but he said he wanted to do further analysis of what the costs would
be, and whether it might actually lead to more uninsured.
have to weigh those two," Pataki said.
will be stepping down as Governor December 31. He has until then
Put No Pedophiles in Mental Hospitals
Rochester Democrat & Chronicle, OP-ED, December
By Judith Watt
Rochester, (the local affiliate of the National Alliance on Mental
Illness) is one of several organizations that adamantly believe
violent sexual predators without serious mental illness do not belong
in our state's hospitals for psychiatric treatment.
do these individuals — fewer than 7 percent — have valid
psychiatric diagnoses such as clinical depression, schizophrenia
or bipolar disorder.
to Dr. Herbert Sacks, past president of the American Psychiatric
Association: "The civil commitment of sexual predators to a
mental hospital for purposes of social control is an abuse of the
mental health care system. It saddles already under-funded public
mental hospitals with a potential lifetime warehousing of people
whom the state says do not have mental illness, only a 'mental abnormality.'"
violent sexual predators are to be civilly committed, it should
be done in another type of facility located on the grounds of correctional
facilities where appropriate research, supervision, structure and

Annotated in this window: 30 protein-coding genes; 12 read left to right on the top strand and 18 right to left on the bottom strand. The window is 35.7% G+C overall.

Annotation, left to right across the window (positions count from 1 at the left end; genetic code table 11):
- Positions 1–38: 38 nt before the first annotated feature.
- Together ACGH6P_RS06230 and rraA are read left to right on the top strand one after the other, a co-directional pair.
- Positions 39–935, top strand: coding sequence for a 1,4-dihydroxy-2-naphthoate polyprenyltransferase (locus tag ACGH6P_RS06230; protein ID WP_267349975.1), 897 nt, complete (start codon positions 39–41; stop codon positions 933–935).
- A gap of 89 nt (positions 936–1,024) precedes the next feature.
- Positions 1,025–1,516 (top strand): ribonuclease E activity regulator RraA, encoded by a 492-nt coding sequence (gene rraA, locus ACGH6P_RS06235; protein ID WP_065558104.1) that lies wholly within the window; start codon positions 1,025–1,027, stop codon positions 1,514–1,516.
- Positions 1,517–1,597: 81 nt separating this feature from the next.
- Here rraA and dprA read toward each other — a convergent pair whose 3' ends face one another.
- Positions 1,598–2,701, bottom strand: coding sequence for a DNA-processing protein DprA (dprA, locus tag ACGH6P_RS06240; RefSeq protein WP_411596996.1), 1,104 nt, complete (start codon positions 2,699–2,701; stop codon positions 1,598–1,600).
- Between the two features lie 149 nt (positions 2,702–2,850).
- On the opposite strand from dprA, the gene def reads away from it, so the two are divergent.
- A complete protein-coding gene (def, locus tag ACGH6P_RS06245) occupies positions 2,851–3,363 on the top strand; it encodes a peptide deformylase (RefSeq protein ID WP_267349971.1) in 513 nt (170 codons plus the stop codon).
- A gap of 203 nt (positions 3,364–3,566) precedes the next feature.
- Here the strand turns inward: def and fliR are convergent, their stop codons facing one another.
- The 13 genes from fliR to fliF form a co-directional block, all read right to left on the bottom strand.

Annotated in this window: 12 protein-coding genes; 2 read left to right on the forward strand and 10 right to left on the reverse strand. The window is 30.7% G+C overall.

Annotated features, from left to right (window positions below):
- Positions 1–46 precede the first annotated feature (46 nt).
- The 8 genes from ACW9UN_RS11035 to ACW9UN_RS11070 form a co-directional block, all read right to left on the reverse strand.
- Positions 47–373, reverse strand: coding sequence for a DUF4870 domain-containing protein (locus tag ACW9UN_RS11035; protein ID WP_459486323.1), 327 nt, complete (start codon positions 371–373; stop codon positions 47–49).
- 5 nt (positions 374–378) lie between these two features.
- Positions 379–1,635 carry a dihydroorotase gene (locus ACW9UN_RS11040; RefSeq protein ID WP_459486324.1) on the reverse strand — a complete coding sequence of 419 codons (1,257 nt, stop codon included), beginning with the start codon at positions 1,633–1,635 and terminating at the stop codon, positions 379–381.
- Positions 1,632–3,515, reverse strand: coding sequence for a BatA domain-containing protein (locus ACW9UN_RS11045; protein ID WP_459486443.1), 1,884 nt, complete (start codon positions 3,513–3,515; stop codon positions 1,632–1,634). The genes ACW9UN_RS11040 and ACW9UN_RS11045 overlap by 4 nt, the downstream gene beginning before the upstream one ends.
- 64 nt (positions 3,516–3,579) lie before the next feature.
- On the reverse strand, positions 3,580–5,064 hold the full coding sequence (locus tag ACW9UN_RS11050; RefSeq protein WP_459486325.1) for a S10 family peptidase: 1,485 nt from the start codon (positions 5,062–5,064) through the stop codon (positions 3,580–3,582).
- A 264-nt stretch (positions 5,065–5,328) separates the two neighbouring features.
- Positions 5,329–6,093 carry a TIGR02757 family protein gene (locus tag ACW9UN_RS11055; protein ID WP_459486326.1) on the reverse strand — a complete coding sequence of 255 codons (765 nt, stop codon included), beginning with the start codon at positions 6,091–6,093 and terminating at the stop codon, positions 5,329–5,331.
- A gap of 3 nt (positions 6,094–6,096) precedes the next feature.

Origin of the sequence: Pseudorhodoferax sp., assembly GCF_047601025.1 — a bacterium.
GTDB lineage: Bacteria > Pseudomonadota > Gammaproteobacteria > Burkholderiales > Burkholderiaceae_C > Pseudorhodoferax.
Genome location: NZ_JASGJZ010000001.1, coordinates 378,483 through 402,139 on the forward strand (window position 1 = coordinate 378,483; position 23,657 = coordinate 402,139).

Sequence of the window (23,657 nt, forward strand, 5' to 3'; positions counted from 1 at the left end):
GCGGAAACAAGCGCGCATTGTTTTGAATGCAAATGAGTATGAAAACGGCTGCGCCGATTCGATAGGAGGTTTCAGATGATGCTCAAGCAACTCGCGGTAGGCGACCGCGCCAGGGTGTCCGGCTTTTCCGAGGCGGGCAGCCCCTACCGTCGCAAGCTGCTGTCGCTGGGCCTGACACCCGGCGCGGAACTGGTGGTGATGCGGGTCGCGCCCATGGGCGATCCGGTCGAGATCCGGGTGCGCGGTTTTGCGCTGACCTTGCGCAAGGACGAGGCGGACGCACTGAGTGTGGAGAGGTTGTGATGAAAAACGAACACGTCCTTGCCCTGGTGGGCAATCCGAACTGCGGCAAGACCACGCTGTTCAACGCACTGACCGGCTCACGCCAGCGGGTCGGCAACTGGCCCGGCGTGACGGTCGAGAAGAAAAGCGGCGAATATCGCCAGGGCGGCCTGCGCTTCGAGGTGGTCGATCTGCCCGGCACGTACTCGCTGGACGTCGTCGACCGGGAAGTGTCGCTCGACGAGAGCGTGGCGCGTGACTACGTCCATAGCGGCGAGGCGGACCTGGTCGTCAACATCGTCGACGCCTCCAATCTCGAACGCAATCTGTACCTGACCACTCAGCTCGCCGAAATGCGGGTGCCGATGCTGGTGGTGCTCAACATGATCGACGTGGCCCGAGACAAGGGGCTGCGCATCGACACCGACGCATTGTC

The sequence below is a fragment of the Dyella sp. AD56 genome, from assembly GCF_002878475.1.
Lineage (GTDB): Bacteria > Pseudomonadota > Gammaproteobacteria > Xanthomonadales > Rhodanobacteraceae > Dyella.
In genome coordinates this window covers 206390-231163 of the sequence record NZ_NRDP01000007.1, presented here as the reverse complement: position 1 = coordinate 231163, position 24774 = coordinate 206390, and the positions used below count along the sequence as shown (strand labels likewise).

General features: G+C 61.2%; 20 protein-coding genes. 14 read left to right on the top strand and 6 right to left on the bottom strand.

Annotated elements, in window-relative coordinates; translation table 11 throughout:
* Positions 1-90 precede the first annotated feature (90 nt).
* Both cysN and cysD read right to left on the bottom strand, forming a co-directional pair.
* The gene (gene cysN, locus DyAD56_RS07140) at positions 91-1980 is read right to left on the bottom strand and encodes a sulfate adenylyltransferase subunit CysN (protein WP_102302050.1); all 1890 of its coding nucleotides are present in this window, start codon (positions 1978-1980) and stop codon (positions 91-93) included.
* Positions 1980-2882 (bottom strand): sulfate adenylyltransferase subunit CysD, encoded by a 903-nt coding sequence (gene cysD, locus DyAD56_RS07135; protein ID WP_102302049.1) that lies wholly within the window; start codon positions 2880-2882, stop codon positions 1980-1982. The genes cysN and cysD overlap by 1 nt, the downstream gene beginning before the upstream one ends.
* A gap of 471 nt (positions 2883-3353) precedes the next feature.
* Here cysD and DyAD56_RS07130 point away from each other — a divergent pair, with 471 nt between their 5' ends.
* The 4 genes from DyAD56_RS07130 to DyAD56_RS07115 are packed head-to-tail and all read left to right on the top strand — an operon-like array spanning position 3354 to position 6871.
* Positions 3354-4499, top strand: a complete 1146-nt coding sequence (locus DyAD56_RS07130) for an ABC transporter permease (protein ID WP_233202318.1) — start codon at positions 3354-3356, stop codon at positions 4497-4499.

assessment could be provided by distinct and separate funding, as
has been done successfully in Florida and other states.
saddle the New York State Office of Mental Health with this responsibility
would be wrong. Hospitals are for care, treatment and recovery,
not warehousing and confinement of sexually violent predators.
addition, we have grave concerns about other aspects of this misguided
policy, and they include resources, safety and stigma.
dollar spent to house a sexual predator in state psychiatric hospitals
is a dollar drained from the state mental health budget for appropriate
treatment of persons with serious mental illness. Every bed filled
by a sexual predator is a bed that is, in effect, closed to a person
with a serious mental illness in need of treatment.
is estimated that it would cost $27 million next year to house sexual
predators in New York State. We estimate that such a sum would pay
for 135 such predators. Gov. George Pataki has said there are 5,000
predators in the pipeline for release. The state Office of Mental
Health should not be saddled with this inappropriate responsibility,
nor should already scarce dollars and beds be taken away from the
mentally ill for this unrelated purpose.
persons struggling to recover from serious mental illnesses in the
state's hospitals, such as Rochester Psychiatric Center, are among
our most vulnerable citizens. Data show that persons with mental
illness are 12 times more likely than the general public to be the
victims of crimes and violence. Surely locking sexually violent
predators up with them, even in the short-term, is not any way to
protect vulnerable patients or the people who care for them.
addition, if predators are "shipped off to mental hospitals,"
it will confirm and increase the stigma that surrounds brain illnesses.
Longstanding efforts to reduce the stigma associated with mental
illness will be turned back decades by equating sexually violent
predators with those who have a serious brain illness. It should
not be the answer for our responsible government leaders.
is president, NAMI Rochester board of directors.